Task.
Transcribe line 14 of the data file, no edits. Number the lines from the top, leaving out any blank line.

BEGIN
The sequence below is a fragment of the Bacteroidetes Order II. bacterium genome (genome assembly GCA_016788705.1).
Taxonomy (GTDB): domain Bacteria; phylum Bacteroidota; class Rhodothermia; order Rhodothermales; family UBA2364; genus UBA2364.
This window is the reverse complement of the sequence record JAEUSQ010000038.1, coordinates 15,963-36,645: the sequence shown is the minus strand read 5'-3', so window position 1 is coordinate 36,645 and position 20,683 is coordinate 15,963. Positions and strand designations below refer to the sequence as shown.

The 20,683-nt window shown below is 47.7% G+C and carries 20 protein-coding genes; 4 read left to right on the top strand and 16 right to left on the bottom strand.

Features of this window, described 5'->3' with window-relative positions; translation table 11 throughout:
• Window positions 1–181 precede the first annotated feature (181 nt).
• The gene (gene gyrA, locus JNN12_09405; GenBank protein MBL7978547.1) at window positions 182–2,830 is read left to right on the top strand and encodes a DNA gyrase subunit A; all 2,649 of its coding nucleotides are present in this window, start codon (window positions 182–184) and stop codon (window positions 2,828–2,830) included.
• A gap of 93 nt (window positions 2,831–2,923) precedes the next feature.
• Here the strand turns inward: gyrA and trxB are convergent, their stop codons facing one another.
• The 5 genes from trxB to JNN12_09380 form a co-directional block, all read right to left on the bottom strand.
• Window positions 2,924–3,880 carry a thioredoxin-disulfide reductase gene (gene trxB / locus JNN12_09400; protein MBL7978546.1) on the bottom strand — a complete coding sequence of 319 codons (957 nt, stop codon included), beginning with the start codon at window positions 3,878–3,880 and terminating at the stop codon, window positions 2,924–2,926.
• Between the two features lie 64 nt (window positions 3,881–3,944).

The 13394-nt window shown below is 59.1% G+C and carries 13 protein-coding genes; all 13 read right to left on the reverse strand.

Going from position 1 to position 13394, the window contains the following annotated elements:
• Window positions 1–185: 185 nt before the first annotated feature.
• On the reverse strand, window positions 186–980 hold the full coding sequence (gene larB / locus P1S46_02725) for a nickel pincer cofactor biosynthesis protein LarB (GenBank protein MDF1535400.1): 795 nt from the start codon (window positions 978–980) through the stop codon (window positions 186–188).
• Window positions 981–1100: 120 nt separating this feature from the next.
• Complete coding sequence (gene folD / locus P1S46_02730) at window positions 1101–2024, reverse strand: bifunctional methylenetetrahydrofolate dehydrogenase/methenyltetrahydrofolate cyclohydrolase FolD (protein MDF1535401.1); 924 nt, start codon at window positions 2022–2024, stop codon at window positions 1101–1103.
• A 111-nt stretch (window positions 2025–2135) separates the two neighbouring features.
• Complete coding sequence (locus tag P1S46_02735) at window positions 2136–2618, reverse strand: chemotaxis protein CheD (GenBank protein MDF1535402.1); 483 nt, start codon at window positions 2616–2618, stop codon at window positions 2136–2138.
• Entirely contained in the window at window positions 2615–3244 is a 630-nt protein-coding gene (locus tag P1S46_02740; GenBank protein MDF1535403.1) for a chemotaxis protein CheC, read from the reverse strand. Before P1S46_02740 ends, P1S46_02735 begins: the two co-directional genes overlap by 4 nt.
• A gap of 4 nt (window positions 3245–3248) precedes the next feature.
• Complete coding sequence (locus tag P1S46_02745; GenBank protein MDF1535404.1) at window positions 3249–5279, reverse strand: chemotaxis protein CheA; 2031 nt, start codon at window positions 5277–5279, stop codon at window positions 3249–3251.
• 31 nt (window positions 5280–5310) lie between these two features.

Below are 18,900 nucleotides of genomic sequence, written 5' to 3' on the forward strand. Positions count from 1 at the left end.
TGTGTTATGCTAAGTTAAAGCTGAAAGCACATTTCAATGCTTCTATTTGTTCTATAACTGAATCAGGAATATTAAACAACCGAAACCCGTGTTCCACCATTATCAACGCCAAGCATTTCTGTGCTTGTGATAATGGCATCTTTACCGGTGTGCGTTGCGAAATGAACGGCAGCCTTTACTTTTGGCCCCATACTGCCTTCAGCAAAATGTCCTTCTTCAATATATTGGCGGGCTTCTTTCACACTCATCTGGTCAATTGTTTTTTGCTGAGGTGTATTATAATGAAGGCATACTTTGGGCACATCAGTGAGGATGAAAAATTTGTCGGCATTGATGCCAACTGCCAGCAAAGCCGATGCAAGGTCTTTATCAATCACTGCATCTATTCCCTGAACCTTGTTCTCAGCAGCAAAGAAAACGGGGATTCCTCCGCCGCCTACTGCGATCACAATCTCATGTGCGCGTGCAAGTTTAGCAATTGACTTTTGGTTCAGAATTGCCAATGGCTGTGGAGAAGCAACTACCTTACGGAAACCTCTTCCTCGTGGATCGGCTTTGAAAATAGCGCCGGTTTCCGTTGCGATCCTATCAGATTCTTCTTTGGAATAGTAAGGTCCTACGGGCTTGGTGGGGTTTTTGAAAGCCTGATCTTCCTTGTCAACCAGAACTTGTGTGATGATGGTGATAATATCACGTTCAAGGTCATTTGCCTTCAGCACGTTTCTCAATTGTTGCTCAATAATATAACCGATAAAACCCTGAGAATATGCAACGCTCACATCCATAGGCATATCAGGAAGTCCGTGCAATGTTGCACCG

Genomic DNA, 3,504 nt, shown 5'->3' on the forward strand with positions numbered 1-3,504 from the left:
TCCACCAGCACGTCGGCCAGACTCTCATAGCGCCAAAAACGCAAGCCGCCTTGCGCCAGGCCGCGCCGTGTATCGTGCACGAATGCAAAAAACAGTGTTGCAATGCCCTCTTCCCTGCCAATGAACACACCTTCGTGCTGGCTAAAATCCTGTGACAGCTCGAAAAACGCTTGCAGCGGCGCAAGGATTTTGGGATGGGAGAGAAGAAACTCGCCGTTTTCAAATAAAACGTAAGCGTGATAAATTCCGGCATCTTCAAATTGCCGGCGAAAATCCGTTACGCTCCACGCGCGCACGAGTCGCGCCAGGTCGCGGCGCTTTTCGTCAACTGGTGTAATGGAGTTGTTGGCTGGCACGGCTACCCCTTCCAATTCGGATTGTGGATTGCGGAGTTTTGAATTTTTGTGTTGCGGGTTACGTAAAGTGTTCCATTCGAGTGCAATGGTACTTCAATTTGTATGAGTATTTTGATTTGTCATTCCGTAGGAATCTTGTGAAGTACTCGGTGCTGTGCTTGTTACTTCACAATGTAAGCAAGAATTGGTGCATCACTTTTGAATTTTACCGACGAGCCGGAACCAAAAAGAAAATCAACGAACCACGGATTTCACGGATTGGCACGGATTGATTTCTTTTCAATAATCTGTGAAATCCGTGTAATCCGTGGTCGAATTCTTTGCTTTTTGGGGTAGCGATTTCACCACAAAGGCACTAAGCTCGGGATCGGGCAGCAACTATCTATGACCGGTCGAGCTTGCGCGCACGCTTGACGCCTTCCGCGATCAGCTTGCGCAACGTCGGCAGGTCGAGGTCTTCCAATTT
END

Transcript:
Going from position 1 to position 13394, the window contains the following annotated elements: